Socio-cultural Adaptation of Second-generation Afghans in Iran

Authors


Abstract

The long-term settlement of Afghan immigrants in Iran, along with their high fertility, has produced an important shift in the composition of their population with the emergence of a “second generation”. This article aims to examine how second-generation Afghans have adapted to the host society and to what extent their adaptation patterns have correlated with demographic and contextual factors. The data is drawn from the 2010 Afghans Adaptation Survey which covered 520 second-generation Afghans.

Results revealed that second-generation Afghans have a variety of adaptation patterns. Integration is the most prevalent pattern of adaptation and acculturation (which is observed among 35.8 per cent of respondents) followed by separation (33.3%), assimilation (17.1%) and marginalization (13.8%). Our multivariate analysis showed that such socio-demographic factors as gender, education, ethnicity, perceived discrimination, family context, neighbourhood characteristics, length and city of residence are associated with their adaptation patterns.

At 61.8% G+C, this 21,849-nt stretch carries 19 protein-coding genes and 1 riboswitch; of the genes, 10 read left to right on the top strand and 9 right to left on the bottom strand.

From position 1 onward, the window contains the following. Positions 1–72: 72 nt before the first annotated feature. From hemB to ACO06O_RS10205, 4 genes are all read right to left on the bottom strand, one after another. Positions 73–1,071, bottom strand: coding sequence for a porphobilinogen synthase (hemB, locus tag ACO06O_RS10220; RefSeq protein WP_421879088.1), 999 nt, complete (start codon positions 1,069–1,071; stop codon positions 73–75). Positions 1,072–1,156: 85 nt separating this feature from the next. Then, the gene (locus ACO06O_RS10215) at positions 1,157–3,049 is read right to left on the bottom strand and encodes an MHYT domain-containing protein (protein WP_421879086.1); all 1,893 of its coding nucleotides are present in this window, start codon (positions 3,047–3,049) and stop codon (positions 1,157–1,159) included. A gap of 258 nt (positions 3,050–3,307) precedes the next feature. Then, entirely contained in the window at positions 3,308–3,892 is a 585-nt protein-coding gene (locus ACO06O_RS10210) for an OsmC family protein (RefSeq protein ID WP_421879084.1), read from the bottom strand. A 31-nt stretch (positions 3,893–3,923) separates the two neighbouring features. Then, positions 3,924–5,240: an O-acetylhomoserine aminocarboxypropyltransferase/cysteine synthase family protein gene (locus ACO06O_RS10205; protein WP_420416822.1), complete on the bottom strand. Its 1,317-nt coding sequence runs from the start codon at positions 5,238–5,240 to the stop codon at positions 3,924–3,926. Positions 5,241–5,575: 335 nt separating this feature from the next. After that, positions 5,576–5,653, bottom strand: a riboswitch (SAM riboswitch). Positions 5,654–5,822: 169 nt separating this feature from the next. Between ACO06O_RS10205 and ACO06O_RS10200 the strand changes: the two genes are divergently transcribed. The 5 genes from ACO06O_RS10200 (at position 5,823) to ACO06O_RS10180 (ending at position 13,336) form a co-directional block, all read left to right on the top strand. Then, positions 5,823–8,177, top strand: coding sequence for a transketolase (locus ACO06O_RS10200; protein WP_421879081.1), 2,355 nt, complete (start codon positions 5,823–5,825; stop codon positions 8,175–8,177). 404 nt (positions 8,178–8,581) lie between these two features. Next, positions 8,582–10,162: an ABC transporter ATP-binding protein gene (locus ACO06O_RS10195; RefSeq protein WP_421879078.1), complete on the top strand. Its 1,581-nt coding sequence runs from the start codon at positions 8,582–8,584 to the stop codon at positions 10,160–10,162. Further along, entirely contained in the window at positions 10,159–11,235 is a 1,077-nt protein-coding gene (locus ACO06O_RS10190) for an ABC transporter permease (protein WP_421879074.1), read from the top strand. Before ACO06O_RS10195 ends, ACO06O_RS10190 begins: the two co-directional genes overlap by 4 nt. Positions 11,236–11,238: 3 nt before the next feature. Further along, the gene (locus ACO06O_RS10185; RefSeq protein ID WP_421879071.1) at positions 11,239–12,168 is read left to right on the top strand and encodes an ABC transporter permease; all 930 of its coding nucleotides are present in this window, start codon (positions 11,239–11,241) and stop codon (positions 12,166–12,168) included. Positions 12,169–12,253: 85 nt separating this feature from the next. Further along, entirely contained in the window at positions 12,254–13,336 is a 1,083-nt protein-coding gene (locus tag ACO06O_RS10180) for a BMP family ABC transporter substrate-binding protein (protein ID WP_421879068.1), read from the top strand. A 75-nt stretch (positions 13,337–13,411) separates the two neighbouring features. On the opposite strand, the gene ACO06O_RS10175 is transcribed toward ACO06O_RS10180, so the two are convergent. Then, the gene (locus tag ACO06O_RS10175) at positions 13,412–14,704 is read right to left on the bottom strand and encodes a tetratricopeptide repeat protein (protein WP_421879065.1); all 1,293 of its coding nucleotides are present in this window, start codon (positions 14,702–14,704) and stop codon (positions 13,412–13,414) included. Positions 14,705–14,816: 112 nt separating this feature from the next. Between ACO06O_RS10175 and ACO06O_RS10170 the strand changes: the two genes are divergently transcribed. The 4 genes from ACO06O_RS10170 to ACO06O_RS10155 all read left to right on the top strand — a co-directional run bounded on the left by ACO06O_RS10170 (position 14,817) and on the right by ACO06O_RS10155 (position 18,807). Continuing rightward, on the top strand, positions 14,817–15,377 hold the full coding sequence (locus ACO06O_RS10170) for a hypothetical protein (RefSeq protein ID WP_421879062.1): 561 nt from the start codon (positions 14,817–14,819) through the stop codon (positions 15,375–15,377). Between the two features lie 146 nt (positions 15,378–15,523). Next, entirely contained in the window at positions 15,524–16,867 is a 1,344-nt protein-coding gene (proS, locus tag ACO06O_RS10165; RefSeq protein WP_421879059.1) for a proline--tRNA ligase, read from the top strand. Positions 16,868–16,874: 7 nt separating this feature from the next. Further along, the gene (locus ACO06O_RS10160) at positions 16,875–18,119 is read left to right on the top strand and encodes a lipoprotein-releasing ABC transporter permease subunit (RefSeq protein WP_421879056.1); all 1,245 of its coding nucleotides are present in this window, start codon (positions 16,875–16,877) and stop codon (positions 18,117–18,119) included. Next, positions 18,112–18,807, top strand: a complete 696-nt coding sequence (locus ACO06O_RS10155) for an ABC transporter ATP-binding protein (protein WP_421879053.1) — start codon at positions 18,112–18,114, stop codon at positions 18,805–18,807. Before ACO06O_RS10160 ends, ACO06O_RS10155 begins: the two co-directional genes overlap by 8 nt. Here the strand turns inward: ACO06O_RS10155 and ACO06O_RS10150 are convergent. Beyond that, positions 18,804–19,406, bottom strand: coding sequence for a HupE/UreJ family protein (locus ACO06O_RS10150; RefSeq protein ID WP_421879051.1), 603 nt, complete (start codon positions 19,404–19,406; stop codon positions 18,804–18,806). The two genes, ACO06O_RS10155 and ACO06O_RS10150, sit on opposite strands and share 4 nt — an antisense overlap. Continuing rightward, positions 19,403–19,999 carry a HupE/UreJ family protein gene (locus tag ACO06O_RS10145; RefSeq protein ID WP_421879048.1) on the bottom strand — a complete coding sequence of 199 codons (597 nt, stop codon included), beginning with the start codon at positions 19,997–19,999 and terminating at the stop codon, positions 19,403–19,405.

Policy Implications

  • Successful implementation of policies and durable solutions for Afghans in Iran rests on the diversity of the adaptation patterns of their second-generation.
  • Restriction on employment opportunities has led to downward assimilation and marginalization of some of the Afghans in Iran. Improvement in labour laws would promote the integration of Afghans in the society.
  • Afghan females have relatively better access to a gender-equitable environment in Iran than they do in Afghanistan, and are less willing to return to their homeland. The Government of Afghanistan should improve service and security provisions for women to ensure their voluntary repatriation.

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